Stockholm University, Faculty of Humanities, Department of Swedish Language and Multilingualism, Centre for Research on Bilingualism.
    Phonological Adoption through Bilingual Borrowing: Comparing Elite Bilinguals and Heritage Bilinguals2015Doctoral thesis, comprehensive summary (Other academic)
    Abstract [en]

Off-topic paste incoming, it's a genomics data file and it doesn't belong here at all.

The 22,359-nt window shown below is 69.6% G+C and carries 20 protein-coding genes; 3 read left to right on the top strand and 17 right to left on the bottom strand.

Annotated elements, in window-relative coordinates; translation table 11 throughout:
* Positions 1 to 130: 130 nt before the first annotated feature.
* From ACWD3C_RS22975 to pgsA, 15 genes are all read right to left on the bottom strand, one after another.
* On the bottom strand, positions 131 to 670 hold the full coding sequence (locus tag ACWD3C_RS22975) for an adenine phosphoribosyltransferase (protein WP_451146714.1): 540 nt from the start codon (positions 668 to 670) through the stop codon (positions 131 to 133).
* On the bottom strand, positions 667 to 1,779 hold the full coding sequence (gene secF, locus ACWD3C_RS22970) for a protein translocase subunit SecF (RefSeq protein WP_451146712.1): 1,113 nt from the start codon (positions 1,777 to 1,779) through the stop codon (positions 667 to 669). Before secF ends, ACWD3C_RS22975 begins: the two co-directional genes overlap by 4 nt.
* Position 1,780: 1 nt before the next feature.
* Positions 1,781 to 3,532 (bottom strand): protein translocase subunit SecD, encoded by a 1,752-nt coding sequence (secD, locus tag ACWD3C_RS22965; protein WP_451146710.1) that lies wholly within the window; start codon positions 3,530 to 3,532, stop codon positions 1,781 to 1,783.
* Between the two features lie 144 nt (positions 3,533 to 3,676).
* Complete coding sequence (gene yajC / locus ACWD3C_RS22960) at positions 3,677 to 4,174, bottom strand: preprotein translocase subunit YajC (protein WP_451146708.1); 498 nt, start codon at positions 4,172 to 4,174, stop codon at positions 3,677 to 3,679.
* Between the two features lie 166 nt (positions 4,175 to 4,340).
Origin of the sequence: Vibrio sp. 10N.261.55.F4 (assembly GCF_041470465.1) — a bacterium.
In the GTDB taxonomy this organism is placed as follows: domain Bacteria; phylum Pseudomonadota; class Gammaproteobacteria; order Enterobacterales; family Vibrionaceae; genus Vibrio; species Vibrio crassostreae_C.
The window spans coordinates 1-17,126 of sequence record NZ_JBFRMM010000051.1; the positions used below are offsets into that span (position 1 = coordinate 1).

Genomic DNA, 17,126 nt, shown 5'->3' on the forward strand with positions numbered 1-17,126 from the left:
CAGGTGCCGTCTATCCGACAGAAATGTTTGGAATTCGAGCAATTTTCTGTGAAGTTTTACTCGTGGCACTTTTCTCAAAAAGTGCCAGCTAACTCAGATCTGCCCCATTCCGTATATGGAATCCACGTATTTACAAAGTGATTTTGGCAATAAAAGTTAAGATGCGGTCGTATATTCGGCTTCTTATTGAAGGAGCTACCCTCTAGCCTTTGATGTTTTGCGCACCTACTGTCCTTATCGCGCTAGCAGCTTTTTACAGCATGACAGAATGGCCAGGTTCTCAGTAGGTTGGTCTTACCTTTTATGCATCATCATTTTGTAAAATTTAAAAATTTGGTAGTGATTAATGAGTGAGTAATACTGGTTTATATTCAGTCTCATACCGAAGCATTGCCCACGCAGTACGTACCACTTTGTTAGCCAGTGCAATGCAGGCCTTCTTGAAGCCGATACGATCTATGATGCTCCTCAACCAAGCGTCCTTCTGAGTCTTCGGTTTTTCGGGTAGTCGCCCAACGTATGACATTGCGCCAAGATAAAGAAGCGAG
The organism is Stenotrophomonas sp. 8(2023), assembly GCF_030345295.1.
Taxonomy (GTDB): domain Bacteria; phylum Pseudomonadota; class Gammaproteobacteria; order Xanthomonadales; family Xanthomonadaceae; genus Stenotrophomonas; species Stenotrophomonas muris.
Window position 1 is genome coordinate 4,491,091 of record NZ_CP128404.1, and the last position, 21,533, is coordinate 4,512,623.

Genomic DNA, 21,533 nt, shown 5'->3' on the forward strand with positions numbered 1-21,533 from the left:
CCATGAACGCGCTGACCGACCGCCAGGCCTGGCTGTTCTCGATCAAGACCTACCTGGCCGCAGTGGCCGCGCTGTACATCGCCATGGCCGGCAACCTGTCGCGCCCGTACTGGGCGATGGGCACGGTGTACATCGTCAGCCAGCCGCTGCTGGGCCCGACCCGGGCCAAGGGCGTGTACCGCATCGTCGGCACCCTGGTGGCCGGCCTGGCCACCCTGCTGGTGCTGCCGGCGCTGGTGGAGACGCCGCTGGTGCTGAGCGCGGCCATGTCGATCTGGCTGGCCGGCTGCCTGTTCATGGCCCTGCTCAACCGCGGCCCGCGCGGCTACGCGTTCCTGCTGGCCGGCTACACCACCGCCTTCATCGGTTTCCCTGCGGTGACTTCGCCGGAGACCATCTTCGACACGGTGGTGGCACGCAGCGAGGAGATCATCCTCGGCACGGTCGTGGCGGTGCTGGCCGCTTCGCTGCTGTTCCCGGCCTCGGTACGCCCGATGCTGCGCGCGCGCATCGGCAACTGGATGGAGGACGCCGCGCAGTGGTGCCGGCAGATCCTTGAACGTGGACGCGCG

In the phonological integration of loanwords, the original structures of the donor language can either be adopted as innovations or adapted to the recipient language. This dissertation investigates how structural (i.e. phonetic, phonological, morpho-phonological) and non-structural (i.e. sociolinguistic and psycholinguistic) factors interact in determining which of these two integration strategies is preferred. Factors that affect the accuracy of the structure’s perception and production in the donor language as a result of its acquisition as a second language are given special consideration. The three studies in the dissertation examine how the same phonological structure from different donor languages is integrated into the same recipient language Turkish by two different types of initial borrowers: elite bilinguals in Turkey and heritage bilinguals in Sweden. The three investigated structures are word-final [l] after back vowels, long segments in word-final closed syllables, and word-initial onset clusters. The main hypothesis is that adoption will be more prevalent in heritage bilinguals than in elite bilinguals. Four necessary conditions for adoption are identified in the analysis. Firstly, the donor-language structure must have high perceptual salience. Secondly, the borrowers must have acquired the linguistic competence to produce a structure accurately. Thirdly, the borrowers must have sufficient sociolinguistic incentive to adopt a structure as an innovation. Fourthly, prosodic structures require higher incentive to be adopted than segments and clusters of segments. The main hypothesis is partially confirmed. The counterexamples involve either cases where the salience of the structure was high in the elite bilinguals’ borrowing but low in the heritage bilinguals’ borrowing, or cases where the structure’s degree of acquisition difficulty was low. Therefore, it is concluded that structural factors have the final say in the choice of integration strategy.